Sigismund refused to allow the Lisowczycy back into Poland, and redirected them along the mountains into Silesia to join the imperial army. Five detachments totalling 19,000 fighters set out between January and July 1620, though some were intercepted by the Silesian militia. The steady reinforcement enabled Bucquoy to resume the offensive, launching three attacks from Krems in March, April and early June against Thurn’s Bohemians and Austrians entrenched around Langenlois to the north. The Silesians and Moravians returned, bringing the Confederate army up to 25,000 by May when Anhalt arrived to take command. They were joined by 8,000 Hungarian and Transylvanian cavalry sent by Bethlen who, despite Ferdinand’s generous terms, still distrusted the emperor and decided to re-enter the war. Bethlen and Frederick had already sent a joint delegation to Constantinople in March 1620 to seek Ottoman assistance for the revolt. Mehmed Aga reached Prague in July to deliver the sultan’s belated congratulations on Frederick’s coronation. He asked to see where the Defenestration had taken place and enthusiastically promised 60,000 Ottoman auxiliaries for Bohemia. Many in Prague were deeply uncomfortable with courting the Ottomans, yet the leadership was seduced by the fantastical scheme of a grand alliance smashing both Poland and the Habsburgs. Scultetus did a theological somersault to stress common ground between Calvinism and Islam, while Baron Tschernembl argued any means were justified provided they saved the true cause from the papists. Despite misgivings, Frederick wrote to the sultan on 12 July, making Bohemia a tributary state of the Ottoman empire in return for assistance. A delegation of a hundred Bohemians, Hungarians and Transylvanians set out for Constantinople with 70,000 fl. in bribes to seal the deal. Meanwhile, Frederick promised 300,000 fl. to Bethlen, even pawning his jewels to raise the first instalment.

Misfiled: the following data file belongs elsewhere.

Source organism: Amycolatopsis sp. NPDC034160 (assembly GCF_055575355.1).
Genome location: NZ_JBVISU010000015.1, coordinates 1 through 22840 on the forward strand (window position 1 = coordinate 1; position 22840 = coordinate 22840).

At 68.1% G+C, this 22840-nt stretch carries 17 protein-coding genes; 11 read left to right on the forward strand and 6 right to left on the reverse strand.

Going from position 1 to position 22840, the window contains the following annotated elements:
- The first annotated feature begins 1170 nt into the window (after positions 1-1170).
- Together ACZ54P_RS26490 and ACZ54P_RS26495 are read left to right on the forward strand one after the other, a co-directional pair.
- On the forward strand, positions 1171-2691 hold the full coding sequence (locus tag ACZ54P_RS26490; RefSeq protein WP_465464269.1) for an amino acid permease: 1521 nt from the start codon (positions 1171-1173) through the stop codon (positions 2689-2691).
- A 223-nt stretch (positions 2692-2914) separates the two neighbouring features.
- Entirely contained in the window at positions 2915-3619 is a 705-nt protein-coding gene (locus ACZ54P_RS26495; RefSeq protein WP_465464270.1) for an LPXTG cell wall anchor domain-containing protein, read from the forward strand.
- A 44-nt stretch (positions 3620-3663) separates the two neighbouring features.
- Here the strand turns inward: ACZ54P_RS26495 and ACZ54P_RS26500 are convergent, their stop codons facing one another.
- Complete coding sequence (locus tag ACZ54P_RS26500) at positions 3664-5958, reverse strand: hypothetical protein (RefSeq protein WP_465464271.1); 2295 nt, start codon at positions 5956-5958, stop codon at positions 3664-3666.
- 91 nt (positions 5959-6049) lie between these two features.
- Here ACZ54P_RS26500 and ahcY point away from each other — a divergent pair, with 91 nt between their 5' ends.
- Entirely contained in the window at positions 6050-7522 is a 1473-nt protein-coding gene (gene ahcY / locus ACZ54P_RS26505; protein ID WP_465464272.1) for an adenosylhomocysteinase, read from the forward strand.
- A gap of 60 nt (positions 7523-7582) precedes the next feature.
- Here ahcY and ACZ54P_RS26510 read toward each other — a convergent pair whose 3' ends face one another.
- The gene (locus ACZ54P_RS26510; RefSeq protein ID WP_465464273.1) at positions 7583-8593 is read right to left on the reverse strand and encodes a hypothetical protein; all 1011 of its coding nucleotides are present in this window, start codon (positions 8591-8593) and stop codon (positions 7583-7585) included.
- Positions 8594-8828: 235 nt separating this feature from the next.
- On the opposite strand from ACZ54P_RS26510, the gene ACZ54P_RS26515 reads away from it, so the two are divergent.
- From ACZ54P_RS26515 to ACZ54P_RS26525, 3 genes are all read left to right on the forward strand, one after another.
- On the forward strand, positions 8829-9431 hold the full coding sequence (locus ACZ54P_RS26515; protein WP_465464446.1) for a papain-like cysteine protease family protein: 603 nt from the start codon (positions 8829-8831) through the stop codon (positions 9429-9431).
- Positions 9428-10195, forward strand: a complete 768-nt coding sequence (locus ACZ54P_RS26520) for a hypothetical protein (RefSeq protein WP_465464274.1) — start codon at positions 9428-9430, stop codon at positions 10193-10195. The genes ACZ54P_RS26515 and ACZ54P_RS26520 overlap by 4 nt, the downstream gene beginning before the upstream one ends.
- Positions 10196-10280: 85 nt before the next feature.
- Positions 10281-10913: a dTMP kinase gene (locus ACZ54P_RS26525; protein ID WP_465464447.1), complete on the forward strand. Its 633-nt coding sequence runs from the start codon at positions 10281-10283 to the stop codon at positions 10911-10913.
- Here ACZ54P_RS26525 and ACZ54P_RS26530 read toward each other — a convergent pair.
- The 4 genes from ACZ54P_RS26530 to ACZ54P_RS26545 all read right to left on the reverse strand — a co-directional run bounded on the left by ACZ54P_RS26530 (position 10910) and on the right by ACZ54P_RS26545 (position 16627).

With support growing, and having easily repulsed another attack by Homonnai in August 1620, Bethlen seized control of the diet at Neusohl in Upper Hungary. This had convened in May at Ferdinand’s request to broker peace among all Hungarians. Bethlen’s supporters declared the abolition of the clerical Estate and the confiscation of the property of all who opposed them. Ferdinand ordered the diet to disband on 13 August. Twelve days later, Bethlen’s supporters elected him king of Hungary. Throughout, the solidly Catholic Croatian diet (Sabor) rejected the Hungarians’ overtures and aligned itself with its Inner Austrian neighbours, still loyal to the Habsburgs.